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DMP Coordinator Spreads Message in Japan

Dr. Saidou Koala, Global Coordinator of the DMP gave a presentation to Nagoya University, Japan's Open Seminar Series on Nov. 9, 2005 entitled 'Impacts of soil fertility management on food security in the Sahel'. He explained the enormous potential for boosting yields through the innovative microdosing and warrantage systems. Here is a brief summary.

The Sahel of West Africa continues to be food-insecure as evidenced by the 2005 famine in the dryer areas of Niger, Mali and Burkina Faso. In Niger, about 2.5 million people, almost a quarter of the population, needed food aid in 2005, according to the World Food Program.

Recurrent droughts are common occurrences in the region and are thought to cause these food shortages for both humans and the livestock they depend on. However, the Sahelian famine has it roots in long-term structural problems, poor farm households with limited financial assets to make them resilient to shocks like drought.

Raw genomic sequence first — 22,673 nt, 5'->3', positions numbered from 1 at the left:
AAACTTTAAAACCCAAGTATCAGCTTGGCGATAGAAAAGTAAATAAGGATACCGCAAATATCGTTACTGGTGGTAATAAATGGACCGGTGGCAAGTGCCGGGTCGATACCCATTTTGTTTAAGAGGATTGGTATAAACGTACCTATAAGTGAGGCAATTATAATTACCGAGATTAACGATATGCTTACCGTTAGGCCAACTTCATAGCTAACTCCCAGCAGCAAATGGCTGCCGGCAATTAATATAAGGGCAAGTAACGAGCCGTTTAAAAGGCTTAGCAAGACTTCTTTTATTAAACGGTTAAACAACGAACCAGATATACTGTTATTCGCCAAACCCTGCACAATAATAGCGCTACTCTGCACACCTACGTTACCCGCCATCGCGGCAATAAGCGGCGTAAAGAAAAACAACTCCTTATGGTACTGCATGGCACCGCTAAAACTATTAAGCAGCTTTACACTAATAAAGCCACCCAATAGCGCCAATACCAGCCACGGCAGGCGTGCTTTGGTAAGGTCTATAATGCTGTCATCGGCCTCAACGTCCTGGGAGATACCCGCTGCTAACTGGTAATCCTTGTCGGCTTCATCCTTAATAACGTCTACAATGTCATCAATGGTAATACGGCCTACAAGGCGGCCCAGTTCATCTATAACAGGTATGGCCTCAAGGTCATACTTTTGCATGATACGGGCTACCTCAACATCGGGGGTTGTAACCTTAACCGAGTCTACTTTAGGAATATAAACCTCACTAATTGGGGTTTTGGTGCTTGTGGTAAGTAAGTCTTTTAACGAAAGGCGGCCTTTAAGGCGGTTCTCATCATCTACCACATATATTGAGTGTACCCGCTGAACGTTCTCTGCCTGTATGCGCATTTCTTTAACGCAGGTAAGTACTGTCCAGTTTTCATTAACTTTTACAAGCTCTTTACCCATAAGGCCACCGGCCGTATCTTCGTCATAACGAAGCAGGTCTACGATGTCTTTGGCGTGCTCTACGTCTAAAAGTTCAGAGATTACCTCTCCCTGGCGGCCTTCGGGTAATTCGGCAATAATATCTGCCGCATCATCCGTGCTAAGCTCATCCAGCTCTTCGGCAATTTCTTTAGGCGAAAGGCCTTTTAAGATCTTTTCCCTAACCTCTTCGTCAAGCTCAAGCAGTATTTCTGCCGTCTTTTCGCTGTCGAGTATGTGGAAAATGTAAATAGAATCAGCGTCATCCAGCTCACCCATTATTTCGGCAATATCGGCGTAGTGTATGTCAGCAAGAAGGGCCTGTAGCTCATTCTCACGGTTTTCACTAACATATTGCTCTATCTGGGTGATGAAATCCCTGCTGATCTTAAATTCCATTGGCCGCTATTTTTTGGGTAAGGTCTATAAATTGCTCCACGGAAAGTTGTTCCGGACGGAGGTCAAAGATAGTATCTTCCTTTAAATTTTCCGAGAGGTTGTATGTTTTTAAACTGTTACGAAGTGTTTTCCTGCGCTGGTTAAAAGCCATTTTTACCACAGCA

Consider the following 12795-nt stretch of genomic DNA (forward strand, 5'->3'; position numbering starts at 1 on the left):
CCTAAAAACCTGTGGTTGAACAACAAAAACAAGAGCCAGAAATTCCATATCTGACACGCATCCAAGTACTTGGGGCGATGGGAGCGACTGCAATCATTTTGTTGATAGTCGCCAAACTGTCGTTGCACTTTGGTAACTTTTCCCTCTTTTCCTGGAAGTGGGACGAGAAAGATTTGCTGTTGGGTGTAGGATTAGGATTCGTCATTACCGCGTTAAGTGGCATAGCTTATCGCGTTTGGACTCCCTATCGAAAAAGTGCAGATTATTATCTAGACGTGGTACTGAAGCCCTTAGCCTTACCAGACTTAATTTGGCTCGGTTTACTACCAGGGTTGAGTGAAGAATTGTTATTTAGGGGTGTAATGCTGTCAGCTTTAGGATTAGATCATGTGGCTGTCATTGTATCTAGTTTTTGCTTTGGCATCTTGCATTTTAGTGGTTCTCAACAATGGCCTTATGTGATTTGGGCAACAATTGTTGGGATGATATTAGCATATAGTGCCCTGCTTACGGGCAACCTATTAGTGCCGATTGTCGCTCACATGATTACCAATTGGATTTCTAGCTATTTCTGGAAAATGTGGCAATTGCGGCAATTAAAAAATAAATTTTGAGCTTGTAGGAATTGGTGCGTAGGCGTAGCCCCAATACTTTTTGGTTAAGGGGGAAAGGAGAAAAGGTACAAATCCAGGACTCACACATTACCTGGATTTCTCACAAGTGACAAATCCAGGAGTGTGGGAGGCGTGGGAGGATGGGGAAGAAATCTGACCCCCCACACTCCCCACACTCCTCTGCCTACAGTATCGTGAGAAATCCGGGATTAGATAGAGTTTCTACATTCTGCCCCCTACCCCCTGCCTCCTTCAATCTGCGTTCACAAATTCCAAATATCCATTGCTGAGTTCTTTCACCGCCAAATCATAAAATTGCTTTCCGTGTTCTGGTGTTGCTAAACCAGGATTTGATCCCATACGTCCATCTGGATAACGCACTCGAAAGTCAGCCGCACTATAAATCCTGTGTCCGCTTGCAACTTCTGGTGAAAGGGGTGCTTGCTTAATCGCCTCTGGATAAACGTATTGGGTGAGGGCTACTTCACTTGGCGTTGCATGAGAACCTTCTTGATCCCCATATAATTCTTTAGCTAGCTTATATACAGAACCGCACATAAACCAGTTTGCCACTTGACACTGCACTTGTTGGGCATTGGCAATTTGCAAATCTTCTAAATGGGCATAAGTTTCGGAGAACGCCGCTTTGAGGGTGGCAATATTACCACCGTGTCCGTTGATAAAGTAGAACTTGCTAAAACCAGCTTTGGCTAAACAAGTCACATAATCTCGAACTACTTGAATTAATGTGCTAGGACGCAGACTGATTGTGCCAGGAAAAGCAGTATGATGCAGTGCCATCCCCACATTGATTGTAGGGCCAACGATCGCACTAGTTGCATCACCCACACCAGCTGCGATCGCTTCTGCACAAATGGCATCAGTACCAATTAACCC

Soils are inherently poor, particularly deficient in major nutrients such as nitrogen and phosphorus and rainfall is low and erratic throughout the region. As human population increases, so does the number of livestock, and cropped area expands into ever more marginal lands. This places increasing stress on the natural resource base, degrading soils and biodiversity.

To meet the increasing food needs of the population in the region, there is a need to intensify agriculture, thereby increasing productivity on the existing land. Research by ICRISAT and its partners including JIRCAS in Niger is creating new hope in the Sahel. Better natural resource management technologies including fertilizer applied to crops in small quantities or "micro-doses" and hill placed combined with the use of crop residues and/or manure enhances fertilizer use efficiency, increases productivity and reduces quantity and costs of inputs.

The combination of this technology with complementary institutional and market linkage is leading to a significant technology breakthrough in the Sahel.


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